Manama, Bahrain: Bahrain's rulers insisted on Friday this weekend's Grand Prix must go ahead to avoid "empowering extremists" after the Gulf kingdom was rocked by fresh violence and the Force India team pulled out of a practice session.
"I think cancelling just empowers extremists," Crown Prince Salman bin Hamad Al-Khalifa said during a media briefing at the Sakhir circuit.
"I think for those of us who are trying to navigate a way out of this political problem, having the race allows us to build bridges across communities, and get people working together."
His remarks came after Force India released a statement saying that "for logistical reasons" it would not take part in Friday's second practice "to ensure the most competitive performance in FP3, qualifying and the race."
Earlier, deputy team principal Bob Fearnley told Autosport magazine they were considering curtailing practice in order to return to their hotel before dark. But they would not miss qualification on Saturday afternoon or Sundays' race.
As second practice continued as usual for the rest of the teams, Formula One's chief executive and commercial ringmaster Bernie Ecclestone appeared unmoved about escalating safety concerns.
"I can't call this race off. It is nothing to do with us, the race," said Ecclestone.
"You guys love it," he told reporters. "What we really need is an earthquake or something like that so you can write about that. I think you guys want a story - and it is a good story - and if there isn't a story, you make it up as usual. So nothing changes."
Four Force India team members were caught up in a confrontation between protesters and police on Wednesday when a petrol bomb exploded near their car. Two team members chose to leave Bahrain on Thursday.
Ecclestone said that "none of the other teams seem to have a problem."
The Sauber team on Friday confirmed they drove through a similar incident on Thursday. None of the 12 mechanics in an unmarked mini-bus was hurt.
Nico Rosberg of Mercedes topped the times in Friday's second free practice but said he was concerned about his tyres overheating in the high temperatures. World championship leader Lewis Hamilton said high track and air temperatures posed a major challenge, and compared the practice to driving on an ice rink.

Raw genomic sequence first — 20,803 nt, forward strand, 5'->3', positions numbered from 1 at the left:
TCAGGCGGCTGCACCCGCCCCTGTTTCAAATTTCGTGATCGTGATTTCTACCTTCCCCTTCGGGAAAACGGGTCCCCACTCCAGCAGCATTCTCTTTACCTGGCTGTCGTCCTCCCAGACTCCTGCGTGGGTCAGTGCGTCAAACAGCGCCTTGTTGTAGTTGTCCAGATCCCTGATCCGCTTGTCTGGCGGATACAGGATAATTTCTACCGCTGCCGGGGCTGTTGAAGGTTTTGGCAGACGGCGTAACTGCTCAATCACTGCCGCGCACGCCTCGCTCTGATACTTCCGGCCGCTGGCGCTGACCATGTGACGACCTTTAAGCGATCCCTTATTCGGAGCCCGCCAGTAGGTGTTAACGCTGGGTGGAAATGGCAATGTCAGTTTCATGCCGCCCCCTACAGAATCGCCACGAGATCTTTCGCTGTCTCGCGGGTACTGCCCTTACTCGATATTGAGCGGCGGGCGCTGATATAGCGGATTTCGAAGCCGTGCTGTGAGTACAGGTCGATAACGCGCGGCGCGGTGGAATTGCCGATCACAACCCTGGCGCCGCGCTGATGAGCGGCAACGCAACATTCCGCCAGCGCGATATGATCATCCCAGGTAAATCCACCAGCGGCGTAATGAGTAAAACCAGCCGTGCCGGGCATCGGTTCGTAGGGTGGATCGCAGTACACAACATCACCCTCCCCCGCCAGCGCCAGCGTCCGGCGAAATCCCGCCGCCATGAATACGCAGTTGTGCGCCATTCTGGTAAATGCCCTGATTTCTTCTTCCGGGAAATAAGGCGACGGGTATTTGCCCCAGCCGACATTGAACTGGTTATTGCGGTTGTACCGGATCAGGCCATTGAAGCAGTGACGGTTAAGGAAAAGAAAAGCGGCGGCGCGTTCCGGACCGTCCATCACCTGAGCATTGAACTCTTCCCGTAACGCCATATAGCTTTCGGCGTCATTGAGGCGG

Witnesses told AFP that fresh violence broke out overnight in Shiite villages far from the Sakhir circuit, and rumbled on until early Friday.
"Eighteen people were wounded" when security forces fired buckshot and tear gas to disperse protesters, said rights activist Mohammed Maskati.
"The people want to topple the regime," dozens of protesters shouted as they carried pictures of jailed hunger striker Abdulhadi al-Khawaja. "Down Hamad," they cried, referring to Bahrain's king, witnesses said.
The protesters hurled petrol bombs at security forces, witnesses said. Maskati said he was at a march in Bani Jamra village where tear gas was fired.
The protests were "a message to those taking part in the F1 race to bring their attention to human rights violations in Bahrain," Maskati told AFP, adding that "95 people have been arrested since April 14."
Amid unease among Grand Prix participants - Force India's British driver Paul Di Resta admitted it was an "uncomfortable situation" - Salman accepted some F1 teams had safety and security concerns.
"I absolutely can guarantee that any problems that may or may not happen are not directed at F1," he said. "It goes to show that there are people who are out to cause chaos.
"You (in Britain) had these problems last year in your country and there is a very big difference between protesting for political rights and rioting."
"The attack that happened around Force India was aimed at the police. It was unprovoked, and it was quite dangerous. But at no time was anyone from F1 in danger," he said.
The February 14 Youth Movement has called on social networking sites for "three days of rage" to coincide with the race.
And Bahrain's main opposition group, Al-Wefaq, had called for a week of daily protests during the Grand Prix to focus media attention on their long-standing demands for reforms.
The Bahrain event was cancelled last year in the wake of the uprising and the government crackdown that followed in which a government commission said 35 people were killed.
Predominantly Shiite Iran, which has strained ties with the Sunni-ruled kingdom, called on Bahrain to "end the suppression" against its Shiite-majority population.